Polish Presidency highlights EU climate paradox
As Poland starts its EU Presidency today, serious doubts loom over its willingness to provide ambitious leadership on EU climate policies. Paradoxically, it is the EU’s own public banks which are sponsoring the country’s unfettered coal industry, the root cause of Polish climate scepticism.
1 July 2011
Brussels / Warsaw – As Poland starts its EU Presidency today, serious doubts loom over its willingness to provide ambitious leadership on EU climate policies. Paradoxically, it is the EU’s own public banks which are sponsoring the country’s unfettered coal industry, the root cause of Polish climate scepticism.
85 percent of the electricity currently used in Poland comes from coal. Many of the country’s coal capacities are in dire need of modernisation or decommissioning. While the country could use this opportunity to invest in renewables and energy efficiency, the 2030 energy policy envisages that, two decades from now, 75 percent of the country’s energy demand will still be covered from coal. At the moment, 15 000 MW of new coal capacities are planned to be built in the next years.
In June, Poland was the only country to oppose the conclusions of an EU Environmental Council seeking to endorse the Europe 2050 roadmap calling for 25 percent emissions reductions by 2020 – 5 percent more than the current binding EU goal. According to Bankwatch, this step was justified by the country’s choice to continue relying on the most polluting type of energy generation.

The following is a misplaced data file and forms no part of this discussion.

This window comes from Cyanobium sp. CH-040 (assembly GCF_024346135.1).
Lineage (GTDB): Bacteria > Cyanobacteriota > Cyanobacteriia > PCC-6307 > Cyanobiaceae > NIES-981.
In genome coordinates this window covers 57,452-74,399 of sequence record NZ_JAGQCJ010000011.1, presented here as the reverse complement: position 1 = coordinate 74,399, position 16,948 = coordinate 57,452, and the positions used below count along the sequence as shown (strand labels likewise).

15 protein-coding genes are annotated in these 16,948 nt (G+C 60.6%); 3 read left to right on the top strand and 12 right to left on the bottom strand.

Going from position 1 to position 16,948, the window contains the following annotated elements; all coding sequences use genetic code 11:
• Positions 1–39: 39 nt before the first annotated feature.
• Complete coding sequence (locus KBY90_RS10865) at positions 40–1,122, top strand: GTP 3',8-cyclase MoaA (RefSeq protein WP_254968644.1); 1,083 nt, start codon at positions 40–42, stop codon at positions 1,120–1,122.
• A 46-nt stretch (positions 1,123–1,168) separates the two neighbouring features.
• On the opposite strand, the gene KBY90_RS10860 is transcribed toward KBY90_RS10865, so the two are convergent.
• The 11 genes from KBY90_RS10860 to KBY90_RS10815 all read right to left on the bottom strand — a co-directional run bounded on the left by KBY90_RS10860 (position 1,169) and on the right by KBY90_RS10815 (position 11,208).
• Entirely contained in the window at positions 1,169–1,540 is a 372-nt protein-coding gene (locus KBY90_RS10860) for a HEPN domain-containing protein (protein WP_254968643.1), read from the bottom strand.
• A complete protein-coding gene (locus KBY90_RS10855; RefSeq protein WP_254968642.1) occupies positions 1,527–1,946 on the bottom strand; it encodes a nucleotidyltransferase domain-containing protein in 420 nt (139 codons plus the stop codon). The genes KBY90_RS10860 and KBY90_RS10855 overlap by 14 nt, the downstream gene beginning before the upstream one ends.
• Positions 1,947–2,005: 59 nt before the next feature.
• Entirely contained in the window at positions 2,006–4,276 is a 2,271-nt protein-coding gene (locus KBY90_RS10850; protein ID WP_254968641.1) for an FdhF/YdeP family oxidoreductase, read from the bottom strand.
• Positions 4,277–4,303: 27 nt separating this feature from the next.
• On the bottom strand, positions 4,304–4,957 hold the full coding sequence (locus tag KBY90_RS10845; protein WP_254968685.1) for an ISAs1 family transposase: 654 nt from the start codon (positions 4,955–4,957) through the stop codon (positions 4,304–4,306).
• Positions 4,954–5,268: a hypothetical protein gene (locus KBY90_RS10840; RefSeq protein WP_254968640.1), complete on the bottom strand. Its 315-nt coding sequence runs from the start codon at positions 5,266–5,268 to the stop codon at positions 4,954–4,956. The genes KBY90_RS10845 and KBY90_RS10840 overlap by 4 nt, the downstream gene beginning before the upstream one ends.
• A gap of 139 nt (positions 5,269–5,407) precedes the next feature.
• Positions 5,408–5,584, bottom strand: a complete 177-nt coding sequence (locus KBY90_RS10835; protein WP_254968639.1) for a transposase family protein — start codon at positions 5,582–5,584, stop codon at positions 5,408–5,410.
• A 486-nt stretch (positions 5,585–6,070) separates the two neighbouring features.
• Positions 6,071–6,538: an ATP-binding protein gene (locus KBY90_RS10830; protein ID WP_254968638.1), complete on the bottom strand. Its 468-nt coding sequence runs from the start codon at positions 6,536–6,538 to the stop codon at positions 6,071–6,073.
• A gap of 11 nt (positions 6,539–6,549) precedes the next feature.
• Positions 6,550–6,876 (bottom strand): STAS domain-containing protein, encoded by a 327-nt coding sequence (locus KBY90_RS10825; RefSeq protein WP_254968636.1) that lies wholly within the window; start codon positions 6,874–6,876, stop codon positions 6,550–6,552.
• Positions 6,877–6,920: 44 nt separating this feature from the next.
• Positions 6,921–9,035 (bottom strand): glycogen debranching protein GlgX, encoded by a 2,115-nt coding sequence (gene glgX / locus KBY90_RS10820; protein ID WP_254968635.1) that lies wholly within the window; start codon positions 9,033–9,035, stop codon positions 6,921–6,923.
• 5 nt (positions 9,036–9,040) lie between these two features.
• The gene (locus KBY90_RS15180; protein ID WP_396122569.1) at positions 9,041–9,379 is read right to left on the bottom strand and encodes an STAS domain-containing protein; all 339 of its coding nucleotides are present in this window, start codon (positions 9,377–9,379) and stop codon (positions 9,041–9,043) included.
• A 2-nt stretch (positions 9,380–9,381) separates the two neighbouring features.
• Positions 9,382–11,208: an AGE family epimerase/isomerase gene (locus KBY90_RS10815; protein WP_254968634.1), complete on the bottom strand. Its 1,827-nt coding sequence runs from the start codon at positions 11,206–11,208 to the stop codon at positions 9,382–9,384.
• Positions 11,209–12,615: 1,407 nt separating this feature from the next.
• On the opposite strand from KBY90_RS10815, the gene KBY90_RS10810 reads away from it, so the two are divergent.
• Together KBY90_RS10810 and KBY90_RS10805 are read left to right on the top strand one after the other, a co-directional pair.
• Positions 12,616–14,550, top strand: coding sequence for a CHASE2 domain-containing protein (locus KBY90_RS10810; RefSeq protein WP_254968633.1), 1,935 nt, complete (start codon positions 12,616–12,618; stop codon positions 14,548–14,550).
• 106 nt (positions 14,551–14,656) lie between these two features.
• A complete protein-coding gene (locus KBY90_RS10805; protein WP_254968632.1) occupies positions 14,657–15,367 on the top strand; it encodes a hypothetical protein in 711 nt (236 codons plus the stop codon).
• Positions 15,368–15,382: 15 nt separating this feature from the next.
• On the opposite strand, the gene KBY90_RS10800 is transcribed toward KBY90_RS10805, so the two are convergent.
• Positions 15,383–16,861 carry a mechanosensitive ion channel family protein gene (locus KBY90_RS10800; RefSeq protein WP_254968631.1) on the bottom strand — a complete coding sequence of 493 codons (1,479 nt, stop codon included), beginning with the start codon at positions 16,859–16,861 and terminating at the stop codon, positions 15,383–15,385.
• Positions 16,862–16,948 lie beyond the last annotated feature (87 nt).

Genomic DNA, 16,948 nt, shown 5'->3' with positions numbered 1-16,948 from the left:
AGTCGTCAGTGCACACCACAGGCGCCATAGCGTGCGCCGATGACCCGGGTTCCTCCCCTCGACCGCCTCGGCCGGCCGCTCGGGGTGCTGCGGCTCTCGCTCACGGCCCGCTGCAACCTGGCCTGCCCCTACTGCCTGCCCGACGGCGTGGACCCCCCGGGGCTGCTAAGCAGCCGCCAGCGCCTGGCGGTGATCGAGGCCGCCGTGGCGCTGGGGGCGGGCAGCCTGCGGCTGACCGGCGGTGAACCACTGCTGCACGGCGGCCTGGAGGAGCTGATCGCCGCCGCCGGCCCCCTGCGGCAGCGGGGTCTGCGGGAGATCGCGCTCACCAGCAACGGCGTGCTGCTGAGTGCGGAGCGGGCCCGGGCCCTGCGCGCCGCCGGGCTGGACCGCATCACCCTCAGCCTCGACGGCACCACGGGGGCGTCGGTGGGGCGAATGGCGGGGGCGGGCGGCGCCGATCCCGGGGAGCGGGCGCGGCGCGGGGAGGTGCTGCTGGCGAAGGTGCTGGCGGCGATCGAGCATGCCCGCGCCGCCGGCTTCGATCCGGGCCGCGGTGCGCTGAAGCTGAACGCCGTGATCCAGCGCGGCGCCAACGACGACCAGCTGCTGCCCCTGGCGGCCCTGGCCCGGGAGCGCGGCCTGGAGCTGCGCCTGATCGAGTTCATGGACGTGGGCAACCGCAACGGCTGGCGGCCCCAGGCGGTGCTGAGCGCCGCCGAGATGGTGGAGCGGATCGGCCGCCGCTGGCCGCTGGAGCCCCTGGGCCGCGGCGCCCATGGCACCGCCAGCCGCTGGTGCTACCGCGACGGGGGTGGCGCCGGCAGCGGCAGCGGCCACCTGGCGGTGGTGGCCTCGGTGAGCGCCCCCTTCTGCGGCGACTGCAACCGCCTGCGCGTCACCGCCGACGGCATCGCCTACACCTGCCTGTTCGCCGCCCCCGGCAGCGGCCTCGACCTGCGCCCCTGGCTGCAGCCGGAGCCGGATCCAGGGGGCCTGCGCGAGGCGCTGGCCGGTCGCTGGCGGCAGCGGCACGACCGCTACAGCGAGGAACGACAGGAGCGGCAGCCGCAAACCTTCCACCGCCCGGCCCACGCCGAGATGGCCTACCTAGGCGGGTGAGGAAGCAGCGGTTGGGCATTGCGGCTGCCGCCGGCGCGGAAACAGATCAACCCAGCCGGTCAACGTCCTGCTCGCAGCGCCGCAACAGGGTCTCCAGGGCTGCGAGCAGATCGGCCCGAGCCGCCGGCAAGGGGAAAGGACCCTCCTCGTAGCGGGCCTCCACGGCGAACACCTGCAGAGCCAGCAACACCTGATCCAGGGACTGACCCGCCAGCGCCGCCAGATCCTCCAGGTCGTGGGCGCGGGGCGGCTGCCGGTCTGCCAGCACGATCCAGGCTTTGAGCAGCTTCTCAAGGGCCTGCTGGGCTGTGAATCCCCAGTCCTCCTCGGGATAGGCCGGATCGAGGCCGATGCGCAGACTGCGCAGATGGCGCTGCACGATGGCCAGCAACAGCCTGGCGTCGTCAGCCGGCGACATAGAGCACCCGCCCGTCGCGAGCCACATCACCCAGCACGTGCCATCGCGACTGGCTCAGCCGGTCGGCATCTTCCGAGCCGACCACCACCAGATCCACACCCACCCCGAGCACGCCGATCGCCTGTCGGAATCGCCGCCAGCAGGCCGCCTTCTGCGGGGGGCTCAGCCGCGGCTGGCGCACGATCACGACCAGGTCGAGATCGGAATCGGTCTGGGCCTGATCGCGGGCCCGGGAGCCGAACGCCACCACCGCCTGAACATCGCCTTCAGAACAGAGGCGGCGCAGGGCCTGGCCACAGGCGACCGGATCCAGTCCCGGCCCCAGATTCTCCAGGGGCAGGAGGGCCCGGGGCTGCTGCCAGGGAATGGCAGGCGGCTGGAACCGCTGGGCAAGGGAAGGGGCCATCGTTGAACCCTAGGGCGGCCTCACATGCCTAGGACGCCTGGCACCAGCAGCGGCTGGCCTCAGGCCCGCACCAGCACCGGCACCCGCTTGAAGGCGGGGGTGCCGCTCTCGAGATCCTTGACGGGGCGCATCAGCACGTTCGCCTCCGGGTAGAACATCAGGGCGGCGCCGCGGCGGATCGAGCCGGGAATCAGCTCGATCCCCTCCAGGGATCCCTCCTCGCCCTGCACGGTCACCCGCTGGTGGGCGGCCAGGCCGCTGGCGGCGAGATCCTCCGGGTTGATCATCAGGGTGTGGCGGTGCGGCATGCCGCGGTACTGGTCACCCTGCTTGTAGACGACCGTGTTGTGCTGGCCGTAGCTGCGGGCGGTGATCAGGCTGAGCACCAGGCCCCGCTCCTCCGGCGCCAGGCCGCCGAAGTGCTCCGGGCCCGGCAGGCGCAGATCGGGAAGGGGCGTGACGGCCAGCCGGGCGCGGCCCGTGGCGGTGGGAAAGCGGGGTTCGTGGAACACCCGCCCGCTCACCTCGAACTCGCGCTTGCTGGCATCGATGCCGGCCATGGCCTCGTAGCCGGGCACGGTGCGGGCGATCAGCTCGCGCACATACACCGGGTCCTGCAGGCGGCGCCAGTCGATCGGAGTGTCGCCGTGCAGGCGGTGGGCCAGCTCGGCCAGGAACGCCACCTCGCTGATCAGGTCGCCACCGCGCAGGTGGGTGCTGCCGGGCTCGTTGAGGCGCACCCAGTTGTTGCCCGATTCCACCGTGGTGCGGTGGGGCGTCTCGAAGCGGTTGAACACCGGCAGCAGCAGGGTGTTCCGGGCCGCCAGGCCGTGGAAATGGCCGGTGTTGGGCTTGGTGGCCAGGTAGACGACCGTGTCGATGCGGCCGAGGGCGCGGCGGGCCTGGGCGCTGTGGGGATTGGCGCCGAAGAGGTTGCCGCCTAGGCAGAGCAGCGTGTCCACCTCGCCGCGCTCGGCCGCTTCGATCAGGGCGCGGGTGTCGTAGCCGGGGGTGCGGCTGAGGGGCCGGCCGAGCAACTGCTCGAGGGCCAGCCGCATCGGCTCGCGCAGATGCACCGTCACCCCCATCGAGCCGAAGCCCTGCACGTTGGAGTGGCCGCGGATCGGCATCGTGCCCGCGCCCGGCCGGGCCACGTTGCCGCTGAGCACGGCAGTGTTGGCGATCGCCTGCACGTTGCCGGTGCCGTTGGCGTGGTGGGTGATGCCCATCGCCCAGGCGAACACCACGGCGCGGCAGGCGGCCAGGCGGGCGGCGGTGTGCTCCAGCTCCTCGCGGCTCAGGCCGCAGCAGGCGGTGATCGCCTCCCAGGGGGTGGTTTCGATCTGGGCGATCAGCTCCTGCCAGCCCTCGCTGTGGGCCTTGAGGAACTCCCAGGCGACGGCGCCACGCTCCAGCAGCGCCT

The cost of the investments required in energy generation and infrastructure in Poland until 2020 range from EUR 41 billion to EUR 98.5 billion. Both the EIB (the European Investment Bank, the EU house bank) and the EBRD (the European Bank for Reconstruction and Development) have been involved in financing fossil fuel projects in Poland in the past and the EIB has approved one new coal project as recently as this March. It is the case of a hard coal CHP in Bielsko Biala, which is estimated to cost EUR 155.9 million from which EIB plans to finance half. Several more coal plants are currently being evaluated by these banks for potential investments.
“The Polish resistance to more ambitious climate goals for the EU has been criticized in Brussels, but at the same time some of the huge new planned coal capacities in Poland might not go ahead without finacial support from the European public banks,” explains Kuba Gogolewski, Bankwatch coal campaigner. “While Brussels does not interfere in countries’ energy mixes, the two banks have the freedom of rejecting coal financing and supporting renewables instead. Their preference for large coal projects actually encourages the development of this sector in Poland, a direct cause of the country’s reactionary positions on climate goals.”
For more information, contact:
Coal campaigner, CEE Bankwatch Network
Tel.: (+48) 721 440 119
Notes for the editors:
1. Tauron – South Poland CHP in Bielsko Biala: http://www.eib.org/projects/pipeline/2009/20090549.htm
2. The most recent cases for EBRD being Belchatow II project in 2005 and Patnow II in 2003 (both lignite power plants).
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Institution: EBRD | EIB
Theme: Energy & climate